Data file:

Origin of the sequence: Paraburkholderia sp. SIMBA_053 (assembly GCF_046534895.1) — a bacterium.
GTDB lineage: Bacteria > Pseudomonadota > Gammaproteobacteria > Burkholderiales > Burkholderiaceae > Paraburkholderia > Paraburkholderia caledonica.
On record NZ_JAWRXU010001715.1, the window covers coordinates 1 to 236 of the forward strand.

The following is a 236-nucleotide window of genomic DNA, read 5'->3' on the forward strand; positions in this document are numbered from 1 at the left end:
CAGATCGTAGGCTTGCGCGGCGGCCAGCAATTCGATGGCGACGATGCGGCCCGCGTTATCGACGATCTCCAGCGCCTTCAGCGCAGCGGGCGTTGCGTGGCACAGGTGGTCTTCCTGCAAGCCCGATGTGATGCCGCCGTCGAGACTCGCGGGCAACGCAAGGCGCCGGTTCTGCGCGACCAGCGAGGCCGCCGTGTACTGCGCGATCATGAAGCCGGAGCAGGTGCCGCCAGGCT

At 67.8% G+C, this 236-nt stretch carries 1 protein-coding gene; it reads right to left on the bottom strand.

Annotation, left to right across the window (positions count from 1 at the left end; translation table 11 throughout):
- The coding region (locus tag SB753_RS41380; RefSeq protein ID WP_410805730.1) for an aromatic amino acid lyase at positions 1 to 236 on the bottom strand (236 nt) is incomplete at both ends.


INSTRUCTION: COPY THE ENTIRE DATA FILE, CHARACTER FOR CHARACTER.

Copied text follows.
Origin of the sequence: Paraburkholderia sp. SIMBA_053 (assembly GCF_046534895.1) — a bacterium.
GTDB lineage: Bacteria > Pseudomonadota > Gammaproteobacteria > Burkholderiales > Burkholderiaceae > Paraburkholderia > Paraburkholderia caledonica.
On record NZ_JAWRXU010001715.1, the window covers coordinates 1 to 236 of the forward strand.

The following is a 236-nucleotide window of genomic DNA, read 5'->3' on the forward strand; positions in this document are numbered from 1 at the left end:
CAGATCGTAGGCTTGCGCGGCGGCCAGCAATTCGATGGCGACGATGCGGCCCGCGTTATCGACGATCTCCAGCGCCTTCAGCGCAGCGGGCGTTGCGTGGCACAGGTGGTCTTCCTGCAAGCCCGATGTGATGCCGCCGTCGAGACTCGCGGGCAACGCAAGGCGCCGGTTCTGCGCGACCAGCGAGGCCGCCGTGTACTGCGCGATCATGAAGCCGGAGCAGGTGCCGCCAGGCT

At 67.8% G+C, this 236-nt stretch carries 1 protein-coding gene; it reads right to left on the bottom strand.

Annotation, left to right across the window (positions count from 1 at the left end; translation table 11 throughout):
- The coding region (locus tag SB753_RS41380; RefSeq protein ID WP_410805730.1) for an aromatic amino acid lyase at positions 1 to 236 on the bottom strand (236 nt) is incomplete at both ends.